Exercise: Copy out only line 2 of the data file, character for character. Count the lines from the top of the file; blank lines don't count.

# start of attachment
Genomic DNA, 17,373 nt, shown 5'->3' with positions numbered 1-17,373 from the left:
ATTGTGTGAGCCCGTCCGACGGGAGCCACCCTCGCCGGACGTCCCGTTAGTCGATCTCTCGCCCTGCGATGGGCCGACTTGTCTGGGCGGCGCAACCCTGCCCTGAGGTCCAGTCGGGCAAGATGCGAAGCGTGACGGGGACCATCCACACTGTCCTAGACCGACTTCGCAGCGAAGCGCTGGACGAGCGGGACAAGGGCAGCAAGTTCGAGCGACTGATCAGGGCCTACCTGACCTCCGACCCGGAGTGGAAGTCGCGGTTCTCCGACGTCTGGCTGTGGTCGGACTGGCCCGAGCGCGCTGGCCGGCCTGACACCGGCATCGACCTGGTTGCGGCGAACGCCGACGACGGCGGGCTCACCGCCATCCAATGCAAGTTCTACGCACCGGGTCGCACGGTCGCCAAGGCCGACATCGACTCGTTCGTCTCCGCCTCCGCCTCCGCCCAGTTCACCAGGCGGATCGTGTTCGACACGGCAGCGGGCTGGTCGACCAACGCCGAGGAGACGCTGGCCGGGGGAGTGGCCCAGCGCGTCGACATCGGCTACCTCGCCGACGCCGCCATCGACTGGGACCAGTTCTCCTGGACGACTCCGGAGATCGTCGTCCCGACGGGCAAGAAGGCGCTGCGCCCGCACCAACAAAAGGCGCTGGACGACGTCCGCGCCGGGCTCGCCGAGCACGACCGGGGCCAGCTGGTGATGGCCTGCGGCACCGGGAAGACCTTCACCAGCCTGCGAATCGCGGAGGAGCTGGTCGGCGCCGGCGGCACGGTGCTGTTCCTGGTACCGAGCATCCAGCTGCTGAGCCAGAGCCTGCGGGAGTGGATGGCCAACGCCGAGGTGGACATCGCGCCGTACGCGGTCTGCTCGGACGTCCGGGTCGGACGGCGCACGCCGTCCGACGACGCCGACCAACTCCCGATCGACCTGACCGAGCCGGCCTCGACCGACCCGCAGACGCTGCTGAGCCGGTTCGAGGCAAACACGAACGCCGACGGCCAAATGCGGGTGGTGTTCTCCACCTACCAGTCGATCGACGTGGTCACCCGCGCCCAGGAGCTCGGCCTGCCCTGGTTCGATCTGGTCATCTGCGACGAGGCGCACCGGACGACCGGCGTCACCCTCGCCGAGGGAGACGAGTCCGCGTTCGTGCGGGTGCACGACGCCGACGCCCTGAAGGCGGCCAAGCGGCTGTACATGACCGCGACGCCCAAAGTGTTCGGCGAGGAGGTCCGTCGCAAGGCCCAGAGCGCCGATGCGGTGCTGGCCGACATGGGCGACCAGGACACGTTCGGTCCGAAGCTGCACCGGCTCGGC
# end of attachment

ATTGTGTGAGCCCGTCCGACGGGAGCCACCCTCGCCGGACGTCCCGTTAGTCGATCTCTCGCCCTGCGATGGGCCGACTTGTCTGGGCGGCGCAACCCTGCCCTGAGGTCCAGTCGGGCAAGATGCGAAGCGTGACGGGGACCATCCACACTGTCCTAGACCGACTTCGCAGCGAAGCGCTGGACGAGCGGGACAAGGGCAGCAAGTTCGAGCGACTGATCAGGGCCTACCTGACCTCCGACCCGGAGTGGAAGTCGCGGTTCTCCGACGTCTGGCTGTGGTCGGACTGGCCCGAGCGCGCTGGCCGGCCTGACACCGGCATCGACCTGGTTGCGGCGAACGCCGACGACGGCGGGCTCACCGCCATCCAATGCAAGTTCTACGCACCGGGTCGCACGGTCGCCAAGGCCGACATCGACTCGTTCGTCTCCGCCTCCGCCTCCGCCCAGTTCACCAGGCGGATCGTGTTCGACACGGCAGCGGGCTGGTCGACCAACGCCGAGGAGACGCTGGCCGGGGGAGTGGCCCAGCGCGTCGACATCGGCTACCTCGCCGACGCCGCCATCGACTGGGACCAGTTCTCCTGGACGACTCCGGAGATCGTCGTCCCGACGGGCAAGAAGGCGCTGCGCCCGCACCAACAAAAGGCGCTGGACGACGTCCGCGCCGGGCTCGCCGAGCACGACCGGGGCCAGCTGGTGATGGCCTGCGGCACCGGGAAGACCTTCACCAGCCTGCGAATCGCGGAGGAGCTGGTCGGCGCCGGCGGCACGGTGCTGTTCCTGGTACCGAGCATCCAGCTGCTGAGCCAGAGCCTGCGGGAGTGGATGGCCAACGCCGAGGTGGACATCGCGCCGTACGCGGTCTGCTCGGACGTCCGGGTCGGACGGCGCACGCCGTCCGACGACGCCGACCAACTCCCGATCGACCTGACCGAGCCGGCCTCGACCGACCCGCAGACGCTGCTGAGCCGGTTCGAGGCAAACACGAACGCCGACGGCCAAATGCGGGTGGTGTTCTCCACCTACCAGTCGATCGACGTGGTCACCCGCGCCCAGGAGCTCGGCCTGCCCTGGTTCGATCTGGTCATCTGCGACGAGGCGCACCGGACGACCGGCGTCACCCTCGCCGAGGGAGACGAGTCCGCGTTCGTGCGGGTGCACGACGCCGACGCCCTGAAGGCGGCCAAGCGGCTGTACATGACCGCGACGCCCAAAGTGTTCGGCGAGGAGGTCCGTCGCAAGGCCCAGAGCGCCGATGCGGTGCTGGCCGACATGGGCGACCAGGACACGTTCGGTCCGAAGCTGCACCGGCTCGGC